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8 Habits You’d Be Better Off Without

8 Habits You’d Be Better Off Without

Everyone has those little habits that aren’t particularly conducive to a calm existence. They may be habits you don’t even realise you partake in, or you may not consider them to be of any significance. So you gossip and complain a little bit sometimes it’s not that big of a deal, right? They’re just things we do sometimes. Terence Stone has some insights as to why habits like this and a couple more are actually pretty detrimental:

The Why

I’ve been thinking a lot lately about why we humans do the things we do. It got me thinking, “How much of what we do is unnecessary, or even worse, detrimental to our well-being?” After speaking to a few friends, we came up with a list of over 50 items, which I quickly narrowed down to 8 as I found many that fit into similar categories.

I’d also like to add that these things appear to stem from fear. In fact, my guess is that 98 percent of the negative/apathetic action or inaction we take is fear-based. I’ll go even further to say that these items stem from one very specific and very universal fear: the fear of death. Not physical death, but death of the ego or perceived self.

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You see, the mind can be very tricky. It latches onto ideas, events, images, feelings, everything really. In this way, it attempts to create a sense of self. The mind especially loves patterns or habits. It follows that the more habitual action in which we engage, the more the mind identifies, and says, “OK, this is who I am.”

If our habits tend to be mostly negative, then how does that make us feel about who we are? As if that weren’t enough, we become attached to that sense of self, and develop aversion to anything that threatens it. Just some food for thought as you look over the list.

The List

1. Complaining

This is one of the most natural of human tendencies. It is one of the largest tell-tale signs of an unconscious mind and resistance to what is. Next time you find yourself complaining, ask yourself why. Can you accept the situation?

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2. Gossiping

Another common human trait. What is it really doing for you? Remember that the person you’re speaking about is a complex being with dreams and fears just like you. Chances are you probably don’t know their whole life story or circumstances. Cultivate compassion.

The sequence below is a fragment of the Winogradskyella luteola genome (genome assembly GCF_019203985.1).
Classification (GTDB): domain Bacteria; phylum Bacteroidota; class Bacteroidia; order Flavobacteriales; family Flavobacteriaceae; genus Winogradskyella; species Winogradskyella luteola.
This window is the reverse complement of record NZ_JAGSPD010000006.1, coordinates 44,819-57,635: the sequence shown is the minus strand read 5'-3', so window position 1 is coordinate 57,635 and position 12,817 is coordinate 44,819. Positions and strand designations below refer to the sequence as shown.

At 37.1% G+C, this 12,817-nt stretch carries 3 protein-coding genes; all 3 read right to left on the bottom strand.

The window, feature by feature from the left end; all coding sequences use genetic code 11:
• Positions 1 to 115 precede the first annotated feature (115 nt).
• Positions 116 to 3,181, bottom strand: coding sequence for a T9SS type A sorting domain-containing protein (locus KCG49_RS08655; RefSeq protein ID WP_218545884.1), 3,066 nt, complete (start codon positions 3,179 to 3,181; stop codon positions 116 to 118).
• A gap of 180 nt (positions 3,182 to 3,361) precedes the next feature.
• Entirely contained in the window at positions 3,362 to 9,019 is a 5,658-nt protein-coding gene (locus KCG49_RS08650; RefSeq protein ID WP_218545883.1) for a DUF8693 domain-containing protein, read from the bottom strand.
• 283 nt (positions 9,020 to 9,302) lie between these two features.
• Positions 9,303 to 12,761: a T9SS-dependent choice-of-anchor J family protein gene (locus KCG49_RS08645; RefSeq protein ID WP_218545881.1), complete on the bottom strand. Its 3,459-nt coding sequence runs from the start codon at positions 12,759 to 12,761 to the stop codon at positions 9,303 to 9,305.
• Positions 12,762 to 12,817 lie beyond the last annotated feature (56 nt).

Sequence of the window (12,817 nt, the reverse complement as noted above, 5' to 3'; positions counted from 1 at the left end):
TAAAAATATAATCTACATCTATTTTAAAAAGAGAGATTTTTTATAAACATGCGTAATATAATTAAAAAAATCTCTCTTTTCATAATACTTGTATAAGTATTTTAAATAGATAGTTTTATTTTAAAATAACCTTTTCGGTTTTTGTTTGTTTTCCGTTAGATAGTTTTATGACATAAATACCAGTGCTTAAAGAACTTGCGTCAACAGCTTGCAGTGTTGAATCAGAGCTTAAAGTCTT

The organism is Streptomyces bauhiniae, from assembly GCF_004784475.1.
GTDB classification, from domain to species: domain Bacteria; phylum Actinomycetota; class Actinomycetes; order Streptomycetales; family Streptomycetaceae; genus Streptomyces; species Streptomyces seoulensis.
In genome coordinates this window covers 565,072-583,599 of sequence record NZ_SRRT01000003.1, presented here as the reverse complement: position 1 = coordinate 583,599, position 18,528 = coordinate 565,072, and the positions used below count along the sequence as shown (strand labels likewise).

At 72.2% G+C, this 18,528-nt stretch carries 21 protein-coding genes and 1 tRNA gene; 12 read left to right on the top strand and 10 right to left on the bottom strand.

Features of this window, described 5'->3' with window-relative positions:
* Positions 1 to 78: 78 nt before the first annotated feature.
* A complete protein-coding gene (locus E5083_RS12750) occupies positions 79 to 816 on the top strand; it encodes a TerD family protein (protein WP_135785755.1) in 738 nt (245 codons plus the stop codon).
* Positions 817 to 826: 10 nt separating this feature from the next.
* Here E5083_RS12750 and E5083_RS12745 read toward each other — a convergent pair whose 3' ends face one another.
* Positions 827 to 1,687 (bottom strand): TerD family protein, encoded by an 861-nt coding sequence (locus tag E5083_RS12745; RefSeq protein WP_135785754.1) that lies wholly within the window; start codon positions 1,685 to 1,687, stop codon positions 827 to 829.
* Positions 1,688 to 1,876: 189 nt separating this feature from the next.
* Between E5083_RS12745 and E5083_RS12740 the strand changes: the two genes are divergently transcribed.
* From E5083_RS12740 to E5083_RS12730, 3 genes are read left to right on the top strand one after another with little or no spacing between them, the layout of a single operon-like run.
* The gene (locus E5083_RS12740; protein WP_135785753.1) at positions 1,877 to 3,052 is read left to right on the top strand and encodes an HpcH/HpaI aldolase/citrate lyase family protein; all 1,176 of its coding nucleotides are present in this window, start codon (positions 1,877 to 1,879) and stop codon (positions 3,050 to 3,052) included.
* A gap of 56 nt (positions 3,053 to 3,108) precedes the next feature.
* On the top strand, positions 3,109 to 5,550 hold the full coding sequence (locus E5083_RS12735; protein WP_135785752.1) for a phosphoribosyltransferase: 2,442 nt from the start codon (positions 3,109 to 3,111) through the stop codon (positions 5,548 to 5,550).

3. Procrastination

In my experience, procrastination involves some pretty intense anxiety. You know what you need to do, but you just can’t bring yourself to do it NOW. Why put yourself through that? Take a breath and do what you gotta do.

4. Incessant business

Whether you have the most important job in the world or not, we all feel the need to do something or many things often. That is fine and natural. But we all must take a breather. Find the Taoist in you, and think, “At the end of my life, will I regret that I didn’t do more work, or will I regret that I didn’t spend more time really enjoying myself and others?”

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5. Spending money on things you don’t need

Not sure this needs too much explanation. Most of the time we buy things to increase our sense of self. Remember that your self, your true self, needs no add-ons. You are already whole. You just need to realize that. On a practical note, this will also save you a good deal of money!

6. Worrying about what everyone thinks about you

This may surprise you to hear, but most of the time no one is thinking about you. Don’t take this the wrong way. All I mean to say is that worrying about what others think is ultimately worrying about yourself in a negative light. And guess what? Everyone else is doing the same thing. Most humans are self-involved. Take comfort in this and stop concerning yourself with the thoughts of others. It’ll free up a lot of mental space!

7. Perfectionism and self-doubt